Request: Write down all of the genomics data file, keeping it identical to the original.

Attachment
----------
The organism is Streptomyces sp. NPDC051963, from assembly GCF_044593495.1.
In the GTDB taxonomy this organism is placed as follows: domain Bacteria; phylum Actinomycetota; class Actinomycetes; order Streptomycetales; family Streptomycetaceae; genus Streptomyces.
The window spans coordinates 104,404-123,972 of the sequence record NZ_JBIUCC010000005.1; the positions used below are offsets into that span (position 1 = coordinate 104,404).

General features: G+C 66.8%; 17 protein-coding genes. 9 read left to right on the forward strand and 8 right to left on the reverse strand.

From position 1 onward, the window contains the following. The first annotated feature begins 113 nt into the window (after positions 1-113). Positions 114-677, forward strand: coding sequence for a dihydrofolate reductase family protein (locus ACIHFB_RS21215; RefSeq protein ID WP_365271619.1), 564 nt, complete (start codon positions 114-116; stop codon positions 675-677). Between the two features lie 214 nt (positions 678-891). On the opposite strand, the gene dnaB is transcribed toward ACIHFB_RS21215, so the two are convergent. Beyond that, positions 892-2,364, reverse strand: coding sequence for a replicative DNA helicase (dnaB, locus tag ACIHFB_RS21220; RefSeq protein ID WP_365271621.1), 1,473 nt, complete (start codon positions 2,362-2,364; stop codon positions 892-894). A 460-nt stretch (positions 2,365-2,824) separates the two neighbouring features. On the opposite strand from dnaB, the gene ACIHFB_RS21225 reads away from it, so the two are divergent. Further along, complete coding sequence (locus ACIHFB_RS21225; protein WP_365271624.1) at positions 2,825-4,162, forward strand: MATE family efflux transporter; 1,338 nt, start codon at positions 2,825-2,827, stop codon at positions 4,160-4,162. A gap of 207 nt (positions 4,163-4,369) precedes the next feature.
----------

The organism is Streptomyces sp. NPDC051963, from assembly GCF_044593495.1.
In the GTDB taxonomy this organism is placed as follows: domain Bacteria; phylum Actinomycetota; class Actinomycetes; order Streptomycetales; family Streptomycetaceae; genus Streptomyces.
The window spans coordinates 104,404-123,972 of the sequence record NZ_JBIUCC010000005.1; the positions used below are offsets into that span (position 1 = coordinate 104,404).

General features: G+C 66.8%; 17 protein-coding genes. 9 read left to right on the forward strand and 8 right to left on the reverse strand.

From position 1 onward, the window contains the following. The first annotated feature begins 113 nt into the window (after positions 1-113). Positions 114-677, forward strand: coding sequence for a dihydrofolate reductase family protein (locus ACIHFB_RS21215; RefSeq protein ID WP_365271619.1), 564 nt, complete (start codon positions 114-116; stop codon positions 675-677). Between the two features lie 214 nt (positions 678-891). On the opposite strand, the gene dnaB is transcribed toward ACIHFB_RS21215, so the two are convergent. Beyond that, positions 892-2,364, reverse strand: coding sequence for a replicative DNA helicase (dnaB, locus tag ACIHFB_RS21220; RefSeq protein ID WP_365271621.1), 1,473 nt, complete (start codon positions 2,362-2,364; stop codon positions 892-894). A 460-nt stretch (positions 2,365-2,824) separates the two neighbouring features. On the opposite strand from dnaB, the gene ACIHFB_RS21225 reads away from it, so the two are divergent. Further along, complete coding sequence (locus ACIHFB_RS21225; protein WP_365271624.1) at positions 2,825-4,162, forward strand: MATE family efflux transporter; 1,338 nt, start codon at positions 2,825-2,827, stop codon at positions 4,160-4,162. A gap of 207 nt (positions 4,163-4,369) precedes the next feature.